Sport: Lewes chairman questions Govt non league support

Lewes FC Chairman, Stuart Fuller, has questioned the Government’s handling of a non-league support fund.

Stuart Fuller, Chairman of Sussex non league club, Lewes FC has raised a number of issues with the DCMS’s Winter Survival Package for British spectator sport.

The financial support fund has been cut from £14m to £10m with zero explanation, and many non league clubs have been left totally in the dark as to its payment date, application processes and ultimate amount.

Writing in a personal blog post Fuller said: 

“On the 19th of November the Department for Culture, Media and Sport announced the Winter Survival Package for spectator sports in England. The news was welcomed not only by football but by other sports who had suffered with the loss of income caused by the pandemic. For clubs who played at Step 3 to 6, there was to be £14 million made available to provide financial relief with the details of how it would be allocated to follow.

“November became December and the worsening position with the pandemic led to all football from Step 3 downwards indefinitely suspended, with the pre-Christmas announcements from the Government putting the whole country into lockdown. But Non-League football still had the Winter Survival Package to see them through, right? Erm, well nobody knew.”

Clubs were given a no-strings attached cash sum in October 2020 to ensure payment of running and staff costs, and a second package was then promised.

As the new year came around, however, non league clubs were none the wiser about the missing money, which had been changed from grants to loans in the interim – a financial burden that many can simply not take on.

Clarity was later restored, but the picture shown was not a pretty one. Lewes FC are currently eligible for £27,000 of aid (due to being in step three of the non league pyramid) to cover the period of January-March 2021, but such comes with caveats.

Firstly there is no clear indication that further support will be available to cover costs incurred past the first quarter (there is precious chance that clubs will resume playing in April when the season is due to finish in May, meaning there is zero chance of match day revenue from that point) and the application process for the loans themselves is awful at best.

“The information required as part of the grant application is extensive. It is also only applicable, unless clubs face extreme hardship, for operational costs due from 1st January to the 31st March 2021. Therefore, any costs that clubs incurred from the moment football ceased (for most clubs) on the 31st October until the end of the year (i.e in the first part of Winter), where most has zero income, cannot be reclaimed from a grant, entitled the Winter Survival Package. However, any predicted spend until the end of March could be claimed even though the payments weren’t yet due.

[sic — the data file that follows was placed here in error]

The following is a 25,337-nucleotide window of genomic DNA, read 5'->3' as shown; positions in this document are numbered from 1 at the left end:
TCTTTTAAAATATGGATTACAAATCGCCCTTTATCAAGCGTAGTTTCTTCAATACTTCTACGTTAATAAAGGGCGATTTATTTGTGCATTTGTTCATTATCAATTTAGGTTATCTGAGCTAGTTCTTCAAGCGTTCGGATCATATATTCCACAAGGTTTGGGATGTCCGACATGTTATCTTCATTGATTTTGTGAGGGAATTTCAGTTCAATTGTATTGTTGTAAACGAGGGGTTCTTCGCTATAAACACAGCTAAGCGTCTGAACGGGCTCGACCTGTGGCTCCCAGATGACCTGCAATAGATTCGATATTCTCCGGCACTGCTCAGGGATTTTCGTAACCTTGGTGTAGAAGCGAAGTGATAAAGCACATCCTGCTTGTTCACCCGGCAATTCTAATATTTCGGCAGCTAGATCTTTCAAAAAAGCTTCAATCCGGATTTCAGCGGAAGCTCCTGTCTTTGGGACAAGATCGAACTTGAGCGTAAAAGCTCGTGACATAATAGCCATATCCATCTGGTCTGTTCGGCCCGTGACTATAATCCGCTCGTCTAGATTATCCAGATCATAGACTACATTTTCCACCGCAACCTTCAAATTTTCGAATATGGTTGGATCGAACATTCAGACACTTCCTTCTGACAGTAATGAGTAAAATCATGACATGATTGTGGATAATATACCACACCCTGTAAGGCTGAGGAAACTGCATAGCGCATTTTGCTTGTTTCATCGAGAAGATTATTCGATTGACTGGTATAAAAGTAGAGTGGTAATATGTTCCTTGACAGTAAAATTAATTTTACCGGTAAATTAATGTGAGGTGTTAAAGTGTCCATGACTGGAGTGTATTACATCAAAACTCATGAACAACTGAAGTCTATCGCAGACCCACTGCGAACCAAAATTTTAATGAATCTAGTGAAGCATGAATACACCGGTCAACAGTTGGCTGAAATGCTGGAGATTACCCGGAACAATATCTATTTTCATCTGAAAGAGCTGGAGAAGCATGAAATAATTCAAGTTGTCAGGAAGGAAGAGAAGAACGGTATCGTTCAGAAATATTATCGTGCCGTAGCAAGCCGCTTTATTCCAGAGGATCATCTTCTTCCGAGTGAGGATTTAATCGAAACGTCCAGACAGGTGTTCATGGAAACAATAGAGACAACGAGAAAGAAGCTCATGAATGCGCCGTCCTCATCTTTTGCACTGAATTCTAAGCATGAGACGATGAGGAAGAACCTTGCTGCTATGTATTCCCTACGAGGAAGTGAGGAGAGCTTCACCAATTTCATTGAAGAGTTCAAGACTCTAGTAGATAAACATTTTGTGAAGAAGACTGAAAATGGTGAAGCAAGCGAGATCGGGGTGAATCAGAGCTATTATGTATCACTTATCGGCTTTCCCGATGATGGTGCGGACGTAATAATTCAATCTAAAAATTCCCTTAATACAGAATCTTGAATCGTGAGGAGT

“The other concern was the administrative burden. Based on a review of the application process, it would take each club at least 5 hours to complete the grant process. It would likely take at least a couple of hours on receipt to check it. There are over 800 clubs at Steps 3 to 6. If every club applied for a grant, which according to the details issued, would be paid by the 31st March, then assuming one person could deal with 4 applications per day, working 5 days a week then it would require at least 10 people, assuming no sickness or holidays to ensure that payments were made in March, plus at least the same again to check that the predicted incurred costs in the application will have been paid by the end of May.

Assuming that half of those people will need to be resources at an average cost of £10 per hour, then is that cost really justifiable when the simplest solution would be to just give the clubs the cash without any strings?”

Away from purely financial concerns, there are further issues regarding the completion of the season. There will be many clubs across the country that have invested heavily for promotion bids, clubs that have outstanding bills on recent ground upgrades following steps up the ladder, and clubs that patently should have moved between leagues over the last two seasons but haven’t.

There is an unbearable burden being placed on the clubs and the leagues they make up to provide a resolution framework for the season, and that’s before you even delve into the world of sponsorships, player contracts and stadium leases.

And yet the DMCS seems dead set on tying clubs up in obtuse, incomprehensible red tape just to secure their continued fiscal survival, when they should be free to focus on the bigger picture.

Then again, when it comes to this Government little has the capacity to surprise any more.

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